5. A driving unit for mixing devices and the like comprising an upright hollow casing which forms the entire housing for said unit, said casing consisting of a lower casing shell and a mating upper casing shell and means fastening said shells together, the upper shell being recessed at its top to accommodate a mixing device, an upper shaft bearing in the upper shell, bridging structure spanning the lower shell and a lower shaft bearing carried by said bridging structure, said bridging structure being mounted to said means fastening said shells together an electric motor armature and armature shaft supported by said shaft bearings with the shaft extending through the upper casing shell into the recessed region of the upper shell, an electric motor stator secured to the inside of the lower casing shell in operative rela tion to said armature and independently thereof, coupling means for engaging and operating the mixing device mounted on the end of the armature shaft within said recessed region, and means for energizing said electric motor armature and stator.
6. A driving unit for mixing devices and the like comprising an upright hollow casing which forms the entire housing for said unit, said casing consisting of a lower casing shell and a mating upper casing shell and means fastening said shells together, the upper shell being recessed at its top to accommodate a mixing device, a shaft bearing in each of said shells, an electricrmotor armature and armature shaft supported by said shaft bearings with the shaft extending through the upper casing shell into the recessed region of the upper shell, an electric motor stator secured to the inside of the lower casing shell in operative relation to said armature and independently thereof, coupling means for engaging and operating the mixing device mounted on the end of the armature shaft within said recessed region, said shells further being formed to provide a chamber surrounding the shaft above the armature, a centrifugal fan mounted on said shaft above the armature in said space, ports in the walls of said chamber to provide air circulation, and means for energizing said electric motor armature and stator.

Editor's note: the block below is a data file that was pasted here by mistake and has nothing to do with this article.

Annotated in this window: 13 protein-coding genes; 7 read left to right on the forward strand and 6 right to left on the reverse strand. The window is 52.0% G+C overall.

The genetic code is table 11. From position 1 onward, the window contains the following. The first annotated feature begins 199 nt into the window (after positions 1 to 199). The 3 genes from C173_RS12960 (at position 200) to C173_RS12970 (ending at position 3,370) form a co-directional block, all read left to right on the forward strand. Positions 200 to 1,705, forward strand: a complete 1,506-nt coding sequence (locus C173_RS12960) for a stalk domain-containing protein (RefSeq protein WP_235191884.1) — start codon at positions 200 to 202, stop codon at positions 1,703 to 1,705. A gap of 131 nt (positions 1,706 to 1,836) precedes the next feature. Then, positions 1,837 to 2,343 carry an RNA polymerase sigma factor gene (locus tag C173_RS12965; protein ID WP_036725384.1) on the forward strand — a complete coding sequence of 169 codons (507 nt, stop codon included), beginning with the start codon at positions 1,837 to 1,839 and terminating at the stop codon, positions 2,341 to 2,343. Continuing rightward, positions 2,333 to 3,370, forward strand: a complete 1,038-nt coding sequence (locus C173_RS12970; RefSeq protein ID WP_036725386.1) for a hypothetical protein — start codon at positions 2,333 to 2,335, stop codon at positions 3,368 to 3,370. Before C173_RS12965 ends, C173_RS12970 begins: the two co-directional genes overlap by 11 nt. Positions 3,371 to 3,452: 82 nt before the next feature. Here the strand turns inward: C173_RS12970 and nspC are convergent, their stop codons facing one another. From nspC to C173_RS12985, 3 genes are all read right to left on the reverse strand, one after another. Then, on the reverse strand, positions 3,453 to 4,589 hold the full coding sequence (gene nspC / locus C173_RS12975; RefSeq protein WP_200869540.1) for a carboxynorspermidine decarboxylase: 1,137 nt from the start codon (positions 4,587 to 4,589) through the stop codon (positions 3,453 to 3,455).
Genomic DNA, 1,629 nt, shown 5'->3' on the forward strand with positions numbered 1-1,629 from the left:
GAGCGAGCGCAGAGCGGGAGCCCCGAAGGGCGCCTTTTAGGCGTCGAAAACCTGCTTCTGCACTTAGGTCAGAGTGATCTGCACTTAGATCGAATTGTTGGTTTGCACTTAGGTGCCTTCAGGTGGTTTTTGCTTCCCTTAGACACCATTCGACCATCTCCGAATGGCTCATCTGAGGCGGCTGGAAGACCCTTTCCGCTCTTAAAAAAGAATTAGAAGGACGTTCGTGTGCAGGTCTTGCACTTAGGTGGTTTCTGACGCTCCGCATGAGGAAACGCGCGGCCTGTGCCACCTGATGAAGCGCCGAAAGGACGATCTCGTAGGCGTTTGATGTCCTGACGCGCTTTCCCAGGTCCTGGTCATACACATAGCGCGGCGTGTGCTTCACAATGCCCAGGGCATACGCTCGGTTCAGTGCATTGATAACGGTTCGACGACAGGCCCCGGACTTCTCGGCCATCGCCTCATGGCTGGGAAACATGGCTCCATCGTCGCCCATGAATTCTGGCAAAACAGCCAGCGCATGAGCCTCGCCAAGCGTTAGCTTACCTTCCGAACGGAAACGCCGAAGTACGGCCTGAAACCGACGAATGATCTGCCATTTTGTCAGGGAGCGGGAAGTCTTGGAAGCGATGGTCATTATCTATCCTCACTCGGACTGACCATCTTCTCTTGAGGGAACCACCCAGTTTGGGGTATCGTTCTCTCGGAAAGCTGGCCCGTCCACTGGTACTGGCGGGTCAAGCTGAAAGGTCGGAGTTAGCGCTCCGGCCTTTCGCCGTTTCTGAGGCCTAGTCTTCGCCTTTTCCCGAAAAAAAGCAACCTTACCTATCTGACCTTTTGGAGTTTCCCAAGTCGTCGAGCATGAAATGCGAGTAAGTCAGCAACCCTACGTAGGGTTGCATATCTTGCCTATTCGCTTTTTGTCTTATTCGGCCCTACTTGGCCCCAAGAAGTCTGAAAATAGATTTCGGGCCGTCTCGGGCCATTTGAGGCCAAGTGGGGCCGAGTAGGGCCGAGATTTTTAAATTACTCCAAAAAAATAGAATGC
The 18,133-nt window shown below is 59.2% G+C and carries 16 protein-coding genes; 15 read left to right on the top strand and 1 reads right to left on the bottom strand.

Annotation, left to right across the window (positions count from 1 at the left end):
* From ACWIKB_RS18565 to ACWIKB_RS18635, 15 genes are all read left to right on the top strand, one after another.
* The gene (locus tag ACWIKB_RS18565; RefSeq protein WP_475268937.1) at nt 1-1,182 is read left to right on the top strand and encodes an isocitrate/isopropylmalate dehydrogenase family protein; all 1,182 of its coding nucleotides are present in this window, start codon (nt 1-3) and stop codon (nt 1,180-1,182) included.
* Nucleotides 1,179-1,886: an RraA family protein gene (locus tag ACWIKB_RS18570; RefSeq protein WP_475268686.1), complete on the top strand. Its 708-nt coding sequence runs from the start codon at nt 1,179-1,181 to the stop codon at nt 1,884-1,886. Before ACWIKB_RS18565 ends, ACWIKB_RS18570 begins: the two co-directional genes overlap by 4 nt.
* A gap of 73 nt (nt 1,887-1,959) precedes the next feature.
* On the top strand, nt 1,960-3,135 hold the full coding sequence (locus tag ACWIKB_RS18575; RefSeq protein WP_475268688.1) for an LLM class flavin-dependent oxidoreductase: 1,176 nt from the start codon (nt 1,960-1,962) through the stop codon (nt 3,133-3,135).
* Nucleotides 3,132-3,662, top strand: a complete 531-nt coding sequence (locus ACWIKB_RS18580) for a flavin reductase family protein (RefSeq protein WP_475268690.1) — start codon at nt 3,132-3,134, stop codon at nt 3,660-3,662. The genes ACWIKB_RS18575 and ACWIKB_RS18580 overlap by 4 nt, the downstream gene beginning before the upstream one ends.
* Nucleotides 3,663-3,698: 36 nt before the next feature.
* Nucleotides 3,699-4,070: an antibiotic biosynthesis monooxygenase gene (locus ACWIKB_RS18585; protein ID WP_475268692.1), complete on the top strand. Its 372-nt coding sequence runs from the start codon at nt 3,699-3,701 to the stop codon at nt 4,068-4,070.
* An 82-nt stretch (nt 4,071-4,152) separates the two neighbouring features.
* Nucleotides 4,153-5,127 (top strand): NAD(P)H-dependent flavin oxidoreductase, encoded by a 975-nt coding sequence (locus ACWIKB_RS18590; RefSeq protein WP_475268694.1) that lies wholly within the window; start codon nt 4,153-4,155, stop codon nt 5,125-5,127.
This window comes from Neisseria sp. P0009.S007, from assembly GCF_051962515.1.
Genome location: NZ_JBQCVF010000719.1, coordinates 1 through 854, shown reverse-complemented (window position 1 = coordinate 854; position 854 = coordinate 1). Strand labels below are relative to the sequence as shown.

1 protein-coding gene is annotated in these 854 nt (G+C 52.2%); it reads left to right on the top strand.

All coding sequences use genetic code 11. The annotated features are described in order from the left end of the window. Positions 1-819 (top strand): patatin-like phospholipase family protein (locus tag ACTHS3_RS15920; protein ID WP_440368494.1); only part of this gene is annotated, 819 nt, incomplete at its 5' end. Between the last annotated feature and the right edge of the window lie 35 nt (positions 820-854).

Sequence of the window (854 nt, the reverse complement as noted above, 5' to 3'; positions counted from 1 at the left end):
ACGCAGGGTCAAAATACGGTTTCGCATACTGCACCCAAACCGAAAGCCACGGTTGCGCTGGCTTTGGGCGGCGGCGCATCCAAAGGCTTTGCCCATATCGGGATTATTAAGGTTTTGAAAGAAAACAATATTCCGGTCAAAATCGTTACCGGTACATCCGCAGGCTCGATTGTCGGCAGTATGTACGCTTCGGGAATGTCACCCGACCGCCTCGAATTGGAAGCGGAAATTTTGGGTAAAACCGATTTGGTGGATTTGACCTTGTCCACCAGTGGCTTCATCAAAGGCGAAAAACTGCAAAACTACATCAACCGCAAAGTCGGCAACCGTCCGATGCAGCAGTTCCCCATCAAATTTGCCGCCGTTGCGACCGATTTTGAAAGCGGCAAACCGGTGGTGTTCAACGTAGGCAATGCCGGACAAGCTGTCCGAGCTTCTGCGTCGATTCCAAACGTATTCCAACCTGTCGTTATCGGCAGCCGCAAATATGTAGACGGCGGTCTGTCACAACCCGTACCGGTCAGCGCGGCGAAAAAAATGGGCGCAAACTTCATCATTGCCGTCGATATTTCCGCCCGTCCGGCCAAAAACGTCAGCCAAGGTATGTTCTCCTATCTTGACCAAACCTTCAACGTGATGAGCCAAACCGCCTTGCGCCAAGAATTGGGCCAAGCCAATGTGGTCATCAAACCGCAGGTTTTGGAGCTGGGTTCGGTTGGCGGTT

7. A driving unit for mixing devices and the like according to claim 6 wherein the upper casing shell is recessed at its lower side to form the chamber.
8. A power unit for mixing devices and the like comprising an upright hollow casing including a lower casing shell open at its top and bottom, a yoke spanning the bottom of the lower casing shell, a thrust bearing carried by said yoke, an armature and armature shaft supported on said thrust bearing, electrical contacting means associated with said armature, a ring of insulating material carrying brushes contacting said electrical contacting means, said ring being secured to the bottom of said yoke and in alignment with said electrical contacting means, an upper casing shell mating with said lower casing shell, a bearing for said armature shaft in said upper casing shell cooperating with said thrust bearing to position the armature and armature shaft, a stator surrounding said armature mounted within said lower casing shell, and means for energizing said armature and stator.
References Cited in the file of this patent UNITED STATES PATENTS 1,405,965 Bunch Feb. 7, 1922 1,598,393 Robertson Aug. 21, 1926 2,372,749 Taylor Apr. 3, 1945
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|U.S. Classification||310/157, 310/241, 366/205, 310/90, 310/216.127|
|International Classification||A47J43/04, A47J43/08, H02K7/14|
|Cooperative Classification||A47J43/085, H02K7/145|
|European Classification||A47J43/08C, H02K7/14B|